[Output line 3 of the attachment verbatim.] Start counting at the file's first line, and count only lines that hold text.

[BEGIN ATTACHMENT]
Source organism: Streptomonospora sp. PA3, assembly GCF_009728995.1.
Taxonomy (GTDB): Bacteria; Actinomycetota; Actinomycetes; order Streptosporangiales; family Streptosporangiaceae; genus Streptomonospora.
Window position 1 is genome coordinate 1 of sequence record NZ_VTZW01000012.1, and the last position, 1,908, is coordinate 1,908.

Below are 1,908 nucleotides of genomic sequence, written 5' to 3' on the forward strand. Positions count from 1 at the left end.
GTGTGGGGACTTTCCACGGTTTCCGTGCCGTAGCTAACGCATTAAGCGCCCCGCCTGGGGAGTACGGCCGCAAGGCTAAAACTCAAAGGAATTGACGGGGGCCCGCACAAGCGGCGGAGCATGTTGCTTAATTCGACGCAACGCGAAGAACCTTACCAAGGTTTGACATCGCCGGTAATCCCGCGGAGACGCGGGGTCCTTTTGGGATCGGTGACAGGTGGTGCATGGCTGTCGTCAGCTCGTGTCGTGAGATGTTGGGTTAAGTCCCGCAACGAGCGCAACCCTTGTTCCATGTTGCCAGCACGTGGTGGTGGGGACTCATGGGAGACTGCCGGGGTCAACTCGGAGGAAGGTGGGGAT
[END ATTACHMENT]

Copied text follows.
Window position 1 is genome coordinate 1 of sequence record NZ_VTZW01000012.1, and the last position, 1,908, is coordinate 1,908.